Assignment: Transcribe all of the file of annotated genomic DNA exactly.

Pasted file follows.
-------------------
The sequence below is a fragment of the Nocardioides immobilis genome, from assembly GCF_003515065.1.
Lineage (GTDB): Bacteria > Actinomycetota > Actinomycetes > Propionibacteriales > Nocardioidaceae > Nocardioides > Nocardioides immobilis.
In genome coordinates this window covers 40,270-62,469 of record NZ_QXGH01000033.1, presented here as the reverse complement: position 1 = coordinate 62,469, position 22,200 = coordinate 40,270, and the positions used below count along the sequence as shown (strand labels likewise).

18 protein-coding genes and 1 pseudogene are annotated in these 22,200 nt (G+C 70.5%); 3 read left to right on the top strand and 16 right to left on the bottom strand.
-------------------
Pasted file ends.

The sequence below is a fragment of the Nocardioides immobilis genome, from assembly GCF_003515065.1.
Lineage (GTDB): Bacteria > Actinomycetota > Actinomycetes > Propionibacteriales > Nocardioidaceae > Nocardioides > Nocardioides immobilis.
In genome coordinates this window covers 40,270-62,469 of record NZ_QXGH01000033.1, presented here as the reverse complement: position 1 = coordinate 62,469, position 22,200 = coordinate 40,270, and the positions used below count along the sequence as shown (strand labels likewise).

18 protein-coding genes and 1 pseudogene are annotated in these 22,200 nt (G+C 70.5%); 3 read left to right on the top strand and 16 right to left on the bottom strand.